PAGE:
Sunday, 12 July 2009

The Imaginarium Of Terry Gilliam

A few, quick thoughts for those of you eager to know about The Imaginarium Of Doctor Parnassus.

First, though, a bit of context. When I emerged from Leicester Square tube station at around 5.45pm on Friday and headed towards Soho for the Parnassus screening, there was a strong smell of smoke in the air, crowds on the streets, and TV crews and fire engines parked at the Old Compton Street junction with Dean Street, which is where the screening was due to take place and which the police had cordoned off. It turned out that an office building on Dean Street had gone up in flames and my immediate thought, other than I hope no one had been killed or injured, was that the screening was going to be cancelled, and that the curse of Terry Gilliam was somehow going to strike again.

Fortunately not. The screening went ahead and I have to report that for Gilliam fans, it's the film we've all been waiting for. Pure, unadulterated Gilliam from beginning to end — and the Gilliam of Time Bandits, Baron Munchausen and BrazilParnassus is perhaps the closest thing there is to actually travelling into the mind of one of cinema's most idiosyncratic and inventive artists.

The plot revolves around Christopher Plummer's thousand-year-old Parnassus and his wager with Tom Waits' Devil who's turned up, somewhat prematurely, to collect his winnings in the form of Parssus's soon to be sixteen-year-old daughter Valentina (model Lily Cole). Together with Andrew Garfield's eager Anton and Verne Troyer's faithful Percy, the four form a traveling troupe of actors and storytellers who find, one night, Heath Ledger's Tony hanging by a rope beneath a London bridge, a morbid scene made even harder to watch given Ledger's tragic death mere weeks after filming it. Figuring him to be The Hanging Man of the Tarot and a sign of good fortune in his long-standing wager with Old Nick, Parnassus welcomes Tony to their vaudeville stage show which features, as its main attraction, a special mirror — a portal into a magical wonderland young Alice would have approved of — which offers the entrant a peak into their imagination, whatever it maybe.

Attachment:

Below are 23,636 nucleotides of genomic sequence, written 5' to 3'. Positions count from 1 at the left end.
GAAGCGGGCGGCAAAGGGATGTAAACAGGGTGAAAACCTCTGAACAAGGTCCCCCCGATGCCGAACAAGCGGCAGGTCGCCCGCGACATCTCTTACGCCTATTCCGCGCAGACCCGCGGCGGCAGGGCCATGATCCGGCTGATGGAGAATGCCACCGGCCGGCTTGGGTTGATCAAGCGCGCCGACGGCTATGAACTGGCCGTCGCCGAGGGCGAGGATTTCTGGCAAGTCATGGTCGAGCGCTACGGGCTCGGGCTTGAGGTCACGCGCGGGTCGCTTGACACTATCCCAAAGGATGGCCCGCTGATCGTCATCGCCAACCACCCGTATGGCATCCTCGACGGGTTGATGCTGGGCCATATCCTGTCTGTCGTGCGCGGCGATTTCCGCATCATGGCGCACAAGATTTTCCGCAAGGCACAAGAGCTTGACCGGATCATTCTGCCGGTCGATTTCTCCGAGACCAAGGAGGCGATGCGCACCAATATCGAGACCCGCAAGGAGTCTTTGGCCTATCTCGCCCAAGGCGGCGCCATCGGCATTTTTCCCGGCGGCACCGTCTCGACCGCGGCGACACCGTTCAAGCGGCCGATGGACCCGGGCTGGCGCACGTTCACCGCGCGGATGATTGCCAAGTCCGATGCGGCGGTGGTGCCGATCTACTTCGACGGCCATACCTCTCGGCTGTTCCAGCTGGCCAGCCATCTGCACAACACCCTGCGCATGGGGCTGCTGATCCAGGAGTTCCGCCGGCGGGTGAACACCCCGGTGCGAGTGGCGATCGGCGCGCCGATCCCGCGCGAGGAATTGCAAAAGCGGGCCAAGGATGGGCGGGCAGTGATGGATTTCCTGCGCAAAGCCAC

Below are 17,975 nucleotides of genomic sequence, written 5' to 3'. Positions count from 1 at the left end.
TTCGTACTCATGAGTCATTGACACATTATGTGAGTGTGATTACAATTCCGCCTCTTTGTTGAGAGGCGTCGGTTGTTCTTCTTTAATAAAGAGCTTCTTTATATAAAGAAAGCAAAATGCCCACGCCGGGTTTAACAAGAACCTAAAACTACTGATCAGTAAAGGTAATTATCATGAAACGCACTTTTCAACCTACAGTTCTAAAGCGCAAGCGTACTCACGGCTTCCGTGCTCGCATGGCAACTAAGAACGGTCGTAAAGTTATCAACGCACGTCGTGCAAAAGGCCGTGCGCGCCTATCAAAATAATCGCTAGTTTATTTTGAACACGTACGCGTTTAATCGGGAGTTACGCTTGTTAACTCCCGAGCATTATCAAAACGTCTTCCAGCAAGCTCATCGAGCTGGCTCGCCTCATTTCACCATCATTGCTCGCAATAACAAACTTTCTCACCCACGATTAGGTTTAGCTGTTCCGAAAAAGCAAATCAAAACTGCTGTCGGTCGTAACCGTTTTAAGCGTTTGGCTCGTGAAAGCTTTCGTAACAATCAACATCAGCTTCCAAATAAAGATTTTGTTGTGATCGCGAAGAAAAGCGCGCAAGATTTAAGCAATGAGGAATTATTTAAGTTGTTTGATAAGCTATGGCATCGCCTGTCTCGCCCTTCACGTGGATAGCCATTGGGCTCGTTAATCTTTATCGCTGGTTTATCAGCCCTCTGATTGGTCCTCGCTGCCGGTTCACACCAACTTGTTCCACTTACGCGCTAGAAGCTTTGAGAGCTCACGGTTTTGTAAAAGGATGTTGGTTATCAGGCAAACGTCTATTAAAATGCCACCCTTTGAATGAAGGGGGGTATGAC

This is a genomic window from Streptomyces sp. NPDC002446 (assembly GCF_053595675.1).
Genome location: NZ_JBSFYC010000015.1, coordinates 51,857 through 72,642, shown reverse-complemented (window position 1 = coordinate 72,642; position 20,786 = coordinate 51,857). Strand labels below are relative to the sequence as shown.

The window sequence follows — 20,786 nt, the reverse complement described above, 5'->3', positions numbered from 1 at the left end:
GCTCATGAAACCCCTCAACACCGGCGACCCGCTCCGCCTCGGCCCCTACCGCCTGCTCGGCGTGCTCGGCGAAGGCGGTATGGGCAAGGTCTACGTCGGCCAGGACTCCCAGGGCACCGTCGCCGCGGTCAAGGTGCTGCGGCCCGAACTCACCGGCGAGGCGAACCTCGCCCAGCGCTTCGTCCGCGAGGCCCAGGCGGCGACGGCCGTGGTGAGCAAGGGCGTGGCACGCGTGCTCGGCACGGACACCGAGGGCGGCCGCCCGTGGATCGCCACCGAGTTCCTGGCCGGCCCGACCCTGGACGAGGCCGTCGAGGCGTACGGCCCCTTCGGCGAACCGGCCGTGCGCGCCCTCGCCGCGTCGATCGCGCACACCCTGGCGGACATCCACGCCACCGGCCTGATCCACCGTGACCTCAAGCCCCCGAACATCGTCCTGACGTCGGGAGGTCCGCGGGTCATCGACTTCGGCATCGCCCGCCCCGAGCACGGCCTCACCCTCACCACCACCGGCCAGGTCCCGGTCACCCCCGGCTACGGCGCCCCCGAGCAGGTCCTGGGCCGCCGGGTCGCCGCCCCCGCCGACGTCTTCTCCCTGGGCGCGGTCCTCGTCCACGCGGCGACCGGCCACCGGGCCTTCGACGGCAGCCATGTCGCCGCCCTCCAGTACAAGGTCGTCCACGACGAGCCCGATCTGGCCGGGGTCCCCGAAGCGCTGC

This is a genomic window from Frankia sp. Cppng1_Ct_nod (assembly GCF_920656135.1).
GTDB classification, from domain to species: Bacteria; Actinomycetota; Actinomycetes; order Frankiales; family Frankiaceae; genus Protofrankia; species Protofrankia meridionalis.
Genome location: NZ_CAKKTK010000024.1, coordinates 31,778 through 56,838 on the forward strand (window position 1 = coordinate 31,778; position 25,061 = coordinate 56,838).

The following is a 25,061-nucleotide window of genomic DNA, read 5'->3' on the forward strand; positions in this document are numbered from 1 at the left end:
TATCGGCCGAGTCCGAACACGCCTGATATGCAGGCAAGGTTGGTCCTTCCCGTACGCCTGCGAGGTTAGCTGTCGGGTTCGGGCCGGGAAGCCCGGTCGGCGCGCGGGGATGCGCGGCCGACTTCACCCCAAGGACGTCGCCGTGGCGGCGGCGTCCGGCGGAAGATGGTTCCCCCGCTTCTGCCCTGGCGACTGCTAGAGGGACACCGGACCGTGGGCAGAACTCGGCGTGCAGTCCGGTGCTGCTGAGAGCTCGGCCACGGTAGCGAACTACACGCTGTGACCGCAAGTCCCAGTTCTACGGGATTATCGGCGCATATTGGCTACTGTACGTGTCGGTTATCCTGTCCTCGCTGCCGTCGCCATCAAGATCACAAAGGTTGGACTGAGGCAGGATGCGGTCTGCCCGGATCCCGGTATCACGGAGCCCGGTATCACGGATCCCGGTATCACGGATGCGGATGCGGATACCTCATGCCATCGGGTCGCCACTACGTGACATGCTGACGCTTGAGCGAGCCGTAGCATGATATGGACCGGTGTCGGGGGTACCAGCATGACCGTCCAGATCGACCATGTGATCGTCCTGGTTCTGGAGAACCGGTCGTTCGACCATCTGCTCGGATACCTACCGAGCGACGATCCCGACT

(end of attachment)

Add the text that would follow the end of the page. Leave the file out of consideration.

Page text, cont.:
It's with this land that Gilliam cements his place as an amazing fantasist, the various CGI worlds brimming with surreal, Dali-esque fantasies and nightmare touches, be it a series of giant, floating Parnassus heads, or giant jellyfish, or rivers that transform into snakes, and a land in which souls are forced to choose between Parnassus or the Devil. It's in this land, too, that Ledger's Tony becomes Johnny Depp and Jude Law and Colin Farrell, a ploy that might well have backfired, a la Plan 9 From Outer Space, but works a treat, each actor not only looking like Heath to varying degrees but playing his character too.

It's a movie not without some flaws, but it matters not one iota. This was a movie from the heart even before Ledger's tragic and untimely demise. It's even more of one now.

Welcome back Terry, you were missed.


Anonymous said...

I'm so envious! Right now at, a fan support site, we're fighting to build up so much pressure that we'll finally get a distributor in the US (we don't have one yet!) and get wider releases throughout the world. Anyone who wants to join the effort (or just wants as much information about the film as possible), please go there. There are some cool things going on.

I love your review. It fits right in with other positive reviews I've seen--this is pure Gilliam, and Gilliam at his best. I can't wait! And I'm damned if I'm going to miss seeing it in a movie theater in my country because these guys can't figure out that this movie can attract a sizable audience.


Mark Salisbury said...

Thanks for stopping by jj.

I do believe I have stopped by your site before. Anything that helps the film get seen is a good thing. And certainly in the US.

Anonymous said...

They'll know you--your review went up on the homepage today (with the link). Come by and check it out!


Mark Salisbury said...

Will do.

Anonymous said...

Great to see you working...

Thanks for sharing...


Gina said...

Dali-esque fantasies? I approve. (And now I want to give the Dali museum another visit.) Thank you for the review, Mark! If possible, I am even more excited for Parnasses.

Lastly, since I read this while listening to the cast recording of The Mystery of Edwin Drood - I have to say, I think Gilliam could do an amazing film adaptation of this fantastic musical.